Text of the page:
Add them all up, and you will find that the average co-op’s financial standards are much higher than the average mortgage bank…a primary reason NYC co-ops withstood the recent recession so well.
CONDO: While in recent years, some condos have started to require co-op-sized down payments, most typically don’t have any financing limits. Bear in mind, though, that if you’re getting a mortgage, banks these days often require 20%, unless the building qualifies for an FHA loan, which carries a 3.5% downpayment requirement, or you and the apartment qualify for a SONYMA loan, which has a 3% downpayment.
Many co-ops and condos these days require buyers to put an additional one to two years of common charges in an escrow account as insurance against nonpayment. The odds of this happening to you increase along with the perceived ‘riskiness’ of your application, as measured in debt-to-income ratio, U.S. citizenship status, or a variety of other factors.
NYC co-ops are significantly cheaper, on average, than condos. In the 2nd quarter of 2014, for example, condo buyers forked over an average of $1,484 per square foot in Manhattan, approximately 32% more than co-op buyers, who paid an average of $1,121 per square foot, according to the appraisal firm Miller Samuel. (The firm’s reliable quarterly market reports, available for free online, show pricing trends by size and type of apartment as well as by borough.)
Part of the reason co-ops tend to cost less is because they are typically older, lacking the bells and whistles of the tens of thousands of new condos constructed in the past decade. Many newer condos have also secured property tax abatements that enable developers to command higher sales prices than if buyers had to pay full tax bills right away.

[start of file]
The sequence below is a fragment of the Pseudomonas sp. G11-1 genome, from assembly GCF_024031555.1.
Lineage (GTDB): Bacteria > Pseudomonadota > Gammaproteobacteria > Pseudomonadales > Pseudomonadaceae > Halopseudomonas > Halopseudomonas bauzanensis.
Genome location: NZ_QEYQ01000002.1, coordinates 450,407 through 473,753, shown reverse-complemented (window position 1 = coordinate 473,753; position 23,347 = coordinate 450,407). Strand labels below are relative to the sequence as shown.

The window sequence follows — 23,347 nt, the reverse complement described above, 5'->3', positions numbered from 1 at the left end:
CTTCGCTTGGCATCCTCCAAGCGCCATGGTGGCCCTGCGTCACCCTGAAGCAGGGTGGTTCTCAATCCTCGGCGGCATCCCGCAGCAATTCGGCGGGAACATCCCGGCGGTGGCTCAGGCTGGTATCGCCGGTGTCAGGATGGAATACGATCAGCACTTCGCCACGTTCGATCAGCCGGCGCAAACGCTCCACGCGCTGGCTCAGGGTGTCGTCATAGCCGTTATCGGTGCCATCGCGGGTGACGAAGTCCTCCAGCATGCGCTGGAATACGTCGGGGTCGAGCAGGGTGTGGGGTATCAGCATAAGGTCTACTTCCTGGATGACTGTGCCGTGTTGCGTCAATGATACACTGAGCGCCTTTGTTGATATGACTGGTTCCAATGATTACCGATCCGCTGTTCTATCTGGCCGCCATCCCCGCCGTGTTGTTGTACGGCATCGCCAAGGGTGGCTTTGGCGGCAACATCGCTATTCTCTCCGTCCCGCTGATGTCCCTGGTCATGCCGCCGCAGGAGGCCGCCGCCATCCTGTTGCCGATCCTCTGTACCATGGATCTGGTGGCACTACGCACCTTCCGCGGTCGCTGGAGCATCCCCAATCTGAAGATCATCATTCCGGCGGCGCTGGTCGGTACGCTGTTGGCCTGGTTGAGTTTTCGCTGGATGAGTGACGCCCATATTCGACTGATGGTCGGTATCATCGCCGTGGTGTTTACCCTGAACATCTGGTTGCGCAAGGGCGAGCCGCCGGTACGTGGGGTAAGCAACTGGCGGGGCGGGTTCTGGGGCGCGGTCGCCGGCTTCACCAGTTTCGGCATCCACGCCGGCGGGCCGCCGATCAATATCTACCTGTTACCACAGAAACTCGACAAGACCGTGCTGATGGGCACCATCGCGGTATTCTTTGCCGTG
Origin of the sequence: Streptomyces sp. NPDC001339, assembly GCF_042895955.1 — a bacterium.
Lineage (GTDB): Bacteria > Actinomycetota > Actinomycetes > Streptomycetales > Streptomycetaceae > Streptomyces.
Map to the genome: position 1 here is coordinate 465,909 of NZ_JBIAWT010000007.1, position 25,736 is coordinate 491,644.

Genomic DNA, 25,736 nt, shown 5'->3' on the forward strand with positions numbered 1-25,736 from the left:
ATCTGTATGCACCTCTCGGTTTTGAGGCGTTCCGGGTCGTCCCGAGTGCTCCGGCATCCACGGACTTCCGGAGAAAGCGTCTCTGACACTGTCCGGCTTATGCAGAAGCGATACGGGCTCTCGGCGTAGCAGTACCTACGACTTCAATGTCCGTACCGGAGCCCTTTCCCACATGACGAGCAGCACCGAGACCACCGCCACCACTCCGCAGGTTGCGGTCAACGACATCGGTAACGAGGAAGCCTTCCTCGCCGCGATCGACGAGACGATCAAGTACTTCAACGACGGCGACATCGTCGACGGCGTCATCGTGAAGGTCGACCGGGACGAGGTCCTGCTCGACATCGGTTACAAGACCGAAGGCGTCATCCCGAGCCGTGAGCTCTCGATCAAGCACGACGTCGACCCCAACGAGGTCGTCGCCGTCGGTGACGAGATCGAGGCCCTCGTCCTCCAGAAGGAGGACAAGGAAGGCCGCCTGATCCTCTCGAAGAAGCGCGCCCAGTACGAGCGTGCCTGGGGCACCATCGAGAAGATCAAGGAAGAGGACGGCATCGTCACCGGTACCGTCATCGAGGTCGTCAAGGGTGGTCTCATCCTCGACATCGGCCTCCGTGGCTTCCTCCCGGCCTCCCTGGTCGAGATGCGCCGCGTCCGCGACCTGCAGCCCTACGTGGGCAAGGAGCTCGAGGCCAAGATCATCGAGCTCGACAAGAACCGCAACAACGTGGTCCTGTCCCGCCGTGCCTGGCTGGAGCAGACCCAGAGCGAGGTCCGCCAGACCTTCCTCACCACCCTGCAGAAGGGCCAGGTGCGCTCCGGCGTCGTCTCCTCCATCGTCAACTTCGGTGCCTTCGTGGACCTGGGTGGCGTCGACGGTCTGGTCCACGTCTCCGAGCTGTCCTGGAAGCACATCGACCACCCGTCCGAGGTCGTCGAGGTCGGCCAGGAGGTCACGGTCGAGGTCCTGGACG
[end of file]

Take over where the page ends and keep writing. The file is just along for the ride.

Another reason co-ops are cheaper is that buyers usually must be approved by a board. That process involves a mountain of paperwork, a personal interview, the possibility of rejection, and the total (and totally one-sided) opening of your financial kimono to folks you will share the elevator with for years to come.
In addition to higher purchase prices, condos also have substantially higher closing costs if you’re taking out a mortgage: You will pay a mortgage recording tax of 1.8% of the mortgage amount for loans under $500k or 1.925% for loans above that. Also, your lender will require you to buy title insurance, which costs about .5% of the purchase price.
(Note: The New York State legislature is trying to extend the mortgage recording tax to co-op purchases as well.)
If you’re buying a new condo (versus a resale), transfer taxes (1.825% of purchase price for properties over $500,000, and 1.425% for properties under $500,000) are also your responsibility, though these can often be a point of negotiation with a developer, who is more apt to cover fees like this than reduce the sales price, which can affect future sales.
CO-OP: Most co-ops have very strict policies about subletting, which does not make them an ideal investment opportunity and can present a serious challenge if your job suddenly relocates to London, for instance. The rules vary, but owners are usually allowed to sublet their apartment for no longer than 1 to 2 years in any 5-7 year period. The board also gets to approve your tenant and charge you a fee for subletting.